Police investigate damage to a Frederick Douglass statue in Maplewood Park
Rochester Police are investigating damage done to a statue of Frederick Douglass in Maplewood Park. It happened over the weekend, and police say that the statue was torn off its base, and left about 50 feet from its pedestal. The statue had been placed over the fence to Genesee River gorge and was leaning against the fence.
Police say in addition to the damage at the bottom of the statue, one of the fingers on the left hand of the statue was damaged. Aside from that damage, there was no graffiti on the statue or in the surrounding park. The statue has been removed for repairs.
But Carvin Eison, who helped lead the project to have the Frederick Douglass statues placed around the city said on Monday that he's confident that a bronze version of the monument can be built to replace the fiberglass statue that was vandalized in Maplewood Park.
Eison, who is Director of the Re-energize the Legacy of Frederick Douglass project, said it’s his understanding the statue that was vandalized, can’t be repaired. But he said this statue deserves to be rebuilt.
``We're going to try to rally the community for a bronze one, because these fiberglass ones are being desecrated and destroyed."
Eison says the values that Douglass represented and the values that are the underpinning of the Rochester community cannot be diminished by the destruction of a single monument.
The incident happened on the same weekend that somelocal and national organizations have marked the 168th anniversary the speech the famed abolitionist delivered on July 5, 1882, “What to the Slave is the Fourth of July,” which asks all Americans to consider the country's long history of denying equal rights to Black people.
That speech was delivered at Corinthian Hall in Rochester. Douglass had lived in the city for a number of years and is buried at Mt. Hope Cemetery.
Among the local events this past weekend was one on Saturday organized by the ROC Freedom Riders, a group of cyclists honoring the struggle for Black Americans’ freedom. Their event included a stop where Douglass had delivered his speech about the July 4 holiday.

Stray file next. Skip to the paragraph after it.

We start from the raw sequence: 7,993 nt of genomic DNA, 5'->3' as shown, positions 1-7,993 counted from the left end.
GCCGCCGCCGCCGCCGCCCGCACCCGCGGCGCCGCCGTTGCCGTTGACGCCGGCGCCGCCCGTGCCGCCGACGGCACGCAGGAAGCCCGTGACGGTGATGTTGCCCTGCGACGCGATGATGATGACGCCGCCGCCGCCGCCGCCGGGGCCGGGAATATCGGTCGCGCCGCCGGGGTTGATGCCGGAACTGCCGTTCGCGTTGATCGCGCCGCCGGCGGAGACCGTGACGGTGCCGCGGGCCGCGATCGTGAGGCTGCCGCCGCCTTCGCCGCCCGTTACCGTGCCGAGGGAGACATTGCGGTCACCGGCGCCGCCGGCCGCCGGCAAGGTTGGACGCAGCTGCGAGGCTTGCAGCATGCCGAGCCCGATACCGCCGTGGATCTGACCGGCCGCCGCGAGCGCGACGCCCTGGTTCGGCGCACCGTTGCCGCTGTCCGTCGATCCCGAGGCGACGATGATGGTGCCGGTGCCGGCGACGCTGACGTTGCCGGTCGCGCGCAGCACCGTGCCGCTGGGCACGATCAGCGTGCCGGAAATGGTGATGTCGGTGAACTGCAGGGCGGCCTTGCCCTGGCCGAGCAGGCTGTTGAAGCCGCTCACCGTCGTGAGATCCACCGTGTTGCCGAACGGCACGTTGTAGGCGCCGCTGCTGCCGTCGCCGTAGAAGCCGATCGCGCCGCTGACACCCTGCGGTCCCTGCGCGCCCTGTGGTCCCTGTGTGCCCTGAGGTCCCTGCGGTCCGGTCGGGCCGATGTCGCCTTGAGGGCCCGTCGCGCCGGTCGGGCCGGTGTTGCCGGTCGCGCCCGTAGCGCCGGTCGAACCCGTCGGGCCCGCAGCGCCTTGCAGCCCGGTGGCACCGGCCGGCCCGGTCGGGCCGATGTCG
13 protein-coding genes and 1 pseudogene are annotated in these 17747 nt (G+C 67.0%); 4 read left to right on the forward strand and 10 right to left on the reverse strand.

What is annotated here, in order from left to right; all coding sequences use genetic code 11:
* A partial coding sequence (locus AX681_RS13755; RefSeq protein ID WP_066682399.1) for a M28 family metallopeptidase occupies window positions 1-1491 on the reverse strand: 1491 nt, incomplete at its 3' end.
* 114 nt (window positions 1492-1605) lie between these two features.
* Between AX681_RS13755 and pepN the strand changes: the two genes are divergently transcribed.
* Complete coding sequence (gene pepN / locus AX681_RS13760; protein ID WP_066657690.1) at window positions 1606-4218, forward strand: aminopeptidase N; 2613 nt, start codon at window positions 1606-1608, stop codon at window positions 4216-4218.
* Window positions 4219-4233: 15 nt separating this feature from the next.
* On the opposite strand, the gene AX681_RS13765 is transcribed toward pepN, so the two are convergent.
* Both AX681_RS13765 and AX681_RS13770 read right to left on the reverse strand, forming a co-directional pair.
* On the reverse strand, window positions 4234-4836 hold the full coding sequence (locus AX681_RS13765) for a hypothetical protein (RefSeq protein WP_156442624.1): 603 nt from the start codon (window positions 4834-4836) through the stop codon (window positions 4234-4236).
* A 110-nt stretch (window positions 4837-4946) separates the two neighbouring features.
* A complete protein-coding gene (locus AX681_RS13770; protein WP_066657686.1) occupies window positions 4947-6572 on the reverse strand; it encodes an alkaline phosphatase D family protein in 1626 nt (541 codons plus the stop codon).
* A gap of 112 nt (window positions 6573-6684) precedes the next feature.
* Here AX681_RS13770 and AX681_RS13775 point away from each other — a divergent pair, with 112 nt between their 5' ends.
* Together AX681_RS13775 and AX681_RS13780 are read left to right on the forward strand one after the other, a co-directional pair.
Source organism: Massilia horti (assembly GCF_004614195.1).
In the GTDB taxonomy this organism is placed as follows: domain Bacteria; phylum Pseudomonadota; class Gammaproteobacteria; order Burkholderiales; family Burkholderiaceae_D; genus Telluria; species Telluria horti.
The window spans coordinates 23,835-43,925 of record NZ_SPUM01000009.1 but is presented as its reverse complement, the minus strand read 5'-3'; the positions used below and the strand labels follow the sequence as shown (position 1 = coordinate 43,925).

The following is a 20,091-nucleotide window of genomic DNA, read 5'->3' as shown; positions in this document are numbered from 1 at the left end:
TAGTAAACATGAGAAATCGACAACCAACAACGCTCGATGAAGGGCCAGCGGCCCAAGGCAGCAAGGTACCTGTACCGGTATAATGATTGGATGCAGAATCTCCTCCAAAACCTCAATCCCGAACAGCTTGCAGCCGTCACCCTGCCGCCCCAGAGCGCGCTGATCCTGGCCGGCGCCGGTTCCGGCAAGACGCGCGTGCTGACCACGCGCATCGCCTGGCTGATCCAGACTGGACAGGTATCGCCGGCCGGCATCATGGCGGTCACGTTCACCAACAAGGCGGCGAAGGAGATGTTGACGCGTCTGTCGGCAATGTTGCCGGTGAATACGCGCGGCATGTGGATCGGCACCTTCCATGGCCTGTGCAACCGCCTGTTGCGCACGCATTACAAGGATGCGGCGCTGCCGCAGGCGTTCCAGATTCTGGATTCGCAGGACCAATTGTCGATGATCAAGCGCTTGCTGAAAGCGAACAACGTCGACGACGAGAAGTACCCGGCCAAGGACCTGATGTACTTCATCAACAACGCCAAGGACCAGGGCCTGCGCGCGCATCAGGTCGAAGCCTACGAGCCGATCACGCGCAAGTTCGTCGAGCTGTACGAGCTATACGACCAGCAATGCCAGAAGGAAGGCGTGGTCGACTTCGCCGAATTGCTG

The statue that was damaged this weekend is one of 13 Douglass statues that were placed around Rochester in 2018 in honor of his 200th birthday.
In that first year, two St. John Fisher students were charged with damaging one of the other statues, at Tracy and Alexander Streets.
The Maplewood Park location’s significance is tied to Kelsey’s Landing at that site, a departure point for slaves seeking freedom through the Underground Railroad.
President Donald Trump tweeted about the Douglass statue vandalism on Twitter:
Rochester Police have not yet identified any suspects in their criminal mischief investigation, and WXXI News is not aware of any individuals or groups claiming responsibility so far.
On Monday afternoon, a statement from descendants of Frederick Douglass was issued, and Kenneth B. Morris, Jr., the great-great-great grandson of Douglass and co-founder of Frederick Douglass Family Initiatives said that, “whatever the reason for destroying the Douglass statue, it is a clear signal regarding the urgency to make change now.”
Morris said that John Boedicker, one of the men who he said admitted and made amends for the 2018 vandalism involving a different Douglass statue in Rochester, is “joining the struggle.”
He released a statement from Boedicker which said the incident last weekend “saddens my heart,” and he said that he didn’t want to be silent “because Frederick’s message became a part of me after I did what I did.”
Morris said that Boedicker’s statement shows that “every American can use his or her voice at this moment to stand up for what’s right.”